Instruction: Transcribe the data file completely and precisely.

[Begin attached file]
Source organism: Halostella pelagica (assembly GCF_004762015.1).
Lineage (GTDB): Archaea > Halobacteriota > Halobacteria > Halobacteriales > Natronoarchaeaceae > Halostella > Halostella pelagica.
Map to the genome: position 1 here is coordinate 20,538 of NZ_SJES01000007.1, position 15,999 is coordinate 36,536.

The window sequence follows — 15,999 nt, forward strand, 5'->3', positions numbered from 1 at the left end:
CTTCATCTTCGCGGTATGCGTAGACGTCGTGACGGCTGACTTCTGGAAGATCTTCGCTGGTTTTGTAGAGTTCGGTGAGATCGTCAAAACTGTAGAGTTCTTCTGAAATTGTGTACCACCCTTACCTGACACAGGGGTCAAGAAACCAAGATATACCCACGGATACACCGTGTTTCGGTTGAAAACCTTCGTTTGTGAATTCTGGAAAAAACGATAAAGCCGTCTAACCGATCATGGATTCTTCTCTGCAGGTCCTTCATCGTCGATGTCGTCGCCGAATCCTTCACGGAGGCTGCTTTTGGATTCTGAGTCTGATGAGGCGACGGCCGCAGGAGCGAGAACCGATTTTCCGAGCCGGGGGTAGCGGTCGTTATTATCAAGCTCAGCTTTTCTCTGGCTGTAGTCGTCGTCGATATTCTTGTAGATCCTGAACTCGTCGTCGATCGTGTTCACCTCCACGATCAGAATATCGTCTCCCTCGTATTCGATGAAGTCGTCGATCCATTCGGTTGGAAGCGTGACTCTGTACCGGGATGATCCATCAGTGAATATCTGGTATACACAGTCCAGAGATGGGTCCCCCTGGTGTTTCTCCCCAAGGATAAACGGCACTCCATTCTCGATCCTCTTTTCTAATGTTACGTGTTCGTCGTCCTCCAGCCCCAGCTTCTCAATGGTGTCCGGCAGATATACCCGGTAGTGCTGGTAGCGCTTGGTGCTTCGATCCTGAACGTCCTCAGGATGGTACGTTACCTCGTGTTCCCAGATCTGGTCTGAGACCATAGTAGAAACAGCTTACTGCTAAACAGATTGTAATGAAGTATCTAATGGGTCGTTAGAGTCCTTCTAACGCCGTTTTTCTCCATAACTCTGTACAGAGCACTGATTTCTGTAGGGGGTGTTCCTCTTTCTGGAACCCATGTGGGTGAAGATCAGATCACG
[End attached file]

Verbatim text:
Source organism: Halostella pelagica (assembly GCF_004762015.1).
Lineage (GTDB): Archaea > Halobacteriota > Halobacteria > Halobacteriales > Natronoarchaeaceae > Halostella > Halostella pelagica.
Map to the genome: position 1 here is coordinate 20,538 of NZ_SJES01000007.1, position 15,999 is coordinate 36,536.

The window sequence follows — 15,999 nt, forward strand, 5'->3', positions numbered from 1 at the left end:
CTTCATCTTCGCGGTATGCGTAGACGTCGTGACGGCTGACTTCTGGAAGATCTTCGCTGGTTTTGTAGAGTTCGGTGAGATCGTCAAAACTGTAGAGTTCTTCTGAAATTGTGTACCACCCTTACCTGACACAGGGGTCAAGAAACCAAGATATACCCACGGATACACCGTGTTTCGGTTGAAAACCTTCGTTTGTGAATTCTGGAAAAAACGATAAAGCCGTCTAACCGATCATGGATTCTTCTCTGCAGGTCCTTCATCGTCGATGTCGTCGCCGAATCCTTCACGGAGGCTGCTTTTGGATTCTGAGTCTGATGAGGCGACGGCCGCAGGAGCGAGAACCGATTTTCCGAGCCGGGGGTAGCGGTCGTTATTATCAAGCTCAGCTTTTCTCTGGCTGTAGTCGTCGTCGATATTCTTGTAGATCCTGAACTCGTCGTCGATCGTGTTCACCTCCACGATCAGAATATCGTCTCCCTCGTATTCGATGAAGTCGTCGATCCATTCGGTTGGAAGCGTGACTCTGTACCGGGATGATCCATCAGTGAATATCTGGTATACACAGTCCAGAGATGGGTCCCCCTGGTGTTTCTCCCCAAGGATAAACGGCACTCCATTCTCGATCCTCTTTTCTAATGTTACGTGTTCGTCGTCCTCCAGCCCCAGCTTCTCAATGGTGTCCGGCAGATATACCCGGTAGTGCTGGTAGCGCTTGGTGCTTCGATCCTGAACGTCCTCAGGATGGTACGTTACCTCGTGTTCCCAGATCTGGTCTGAGACCATAGTAGAAACAGCTTACTGCTAAACAGATTGTAATGAAGTATCTAATGGGTCGTTAGAGTCCTTCTAACGCCGTTTTTCTCCATAACTCTGTACAGAGCACTGATTTCTGTAGGGGGTGTTCCTCTTTCTGGAACCCATGTGGGTGAAGATCAGATCACG